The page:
IOSEPA - Benjamin Pykles scans the southern edge of this old townsite in Utah's desolate Skull Valley, looking for the front wheel of a century-old tricyle. The New York anthropologist believes the relic reveals a lot about the Polynesian pioneer community that endured for a 28-year period straddling the turn of the 20th century.
"This is not just some dreary place. There were kids here and they were having fun," Pykles says as he finds his quarry during a tour Wednesday. He records the wheel's GPS position and gathers its parts, a rim, spokes, pedals and a crank once attached to the wheel's hub. A short distance away he finds the runner to an ice skate. "This is a cool story. What is this doing in the middle of the desert?"
These toys are among the artifacts left by the inhabitants of Iosepa (pronounced yo-see-pa), an agricultural community known for winning town beautification awards not long before it was abandoned in 1917. Some 100 residences, laid out among a dozen streets with Polynesian names, are little more than depressions, foundations and rock alignments. But their voices can be heard through metal and ceramic fragments of Iosepans' possessions, scattered among the cow dung and other detritus left by the cattle operation that succeeded the town under the Stansbury Mountains. Pykles, a professor from the State University of New York at Potsdam and an alumnus of Brigham Young University, is netting some of those voices as he conducts the first archaeological survey of Iosepa this month with a dozen SUNY anthropology students.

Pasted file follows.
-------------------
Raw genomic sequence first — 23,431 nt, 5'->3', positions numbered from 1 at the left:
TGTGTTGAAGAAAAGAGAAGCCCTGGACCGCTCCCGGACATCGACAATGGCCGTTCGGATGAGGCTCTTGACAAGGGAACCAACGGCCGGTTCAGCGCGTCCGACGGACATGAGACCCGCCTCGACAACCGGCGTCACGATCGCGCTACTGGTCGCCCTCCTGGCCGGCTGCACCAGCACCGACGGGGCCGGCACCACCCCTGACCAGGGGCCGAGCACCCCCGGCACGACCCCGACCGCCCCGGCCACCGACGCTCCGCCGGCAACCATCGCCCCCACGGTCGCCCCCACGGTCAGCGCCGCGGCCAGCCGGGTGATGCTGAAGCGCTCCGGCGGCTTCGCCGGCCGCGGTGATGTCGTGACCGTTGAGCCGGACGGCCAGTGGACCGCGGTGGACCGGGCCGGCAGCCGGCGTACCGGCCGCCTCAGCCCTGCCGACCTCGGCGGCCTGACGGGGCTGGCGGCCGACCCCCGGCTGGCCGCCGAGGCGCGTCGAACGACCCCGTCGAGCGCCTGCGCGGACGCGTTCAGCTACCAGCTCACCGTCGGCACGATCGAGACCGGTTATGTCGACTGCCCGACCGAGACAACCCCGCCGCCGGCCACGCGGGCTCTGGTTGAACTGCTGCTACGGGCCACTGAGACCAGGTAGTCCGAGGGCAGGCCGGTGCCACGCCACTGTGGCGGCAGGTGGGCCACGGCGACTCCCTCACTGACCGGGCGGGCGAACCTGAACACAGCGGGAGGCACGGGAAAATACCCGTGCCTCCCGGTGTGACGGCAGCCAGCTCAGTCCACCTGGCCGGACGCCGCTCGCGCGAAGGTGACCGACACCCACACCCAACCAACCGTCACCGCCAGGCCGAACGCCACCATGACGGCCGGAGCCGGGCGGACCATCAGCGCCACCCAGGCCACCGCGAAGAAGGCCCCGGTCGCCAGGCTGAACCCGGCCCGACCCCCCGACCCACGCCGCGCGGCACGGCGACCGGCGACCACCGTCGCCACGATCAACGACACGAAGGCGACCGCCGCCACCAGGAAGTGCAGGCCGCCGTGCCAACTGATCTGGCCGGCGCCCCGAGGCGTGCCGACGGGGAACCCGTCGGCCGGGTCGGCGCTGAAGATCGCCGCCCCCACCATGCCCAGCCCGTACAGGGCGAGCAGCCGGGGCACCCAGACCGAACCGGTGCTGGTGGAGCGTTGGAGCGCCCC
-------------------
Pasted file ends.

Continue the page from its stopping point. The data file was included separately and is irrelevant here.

"We're finding evidence of everyday life," senior Claire McMahon says. "They have two identities. They are Mormon pioneers and South Pacific Islanders. The town is a testament to their faith. They made it as modern as possible for the time. The streets were gridded out in the way of Mormon settlements with the church in the center."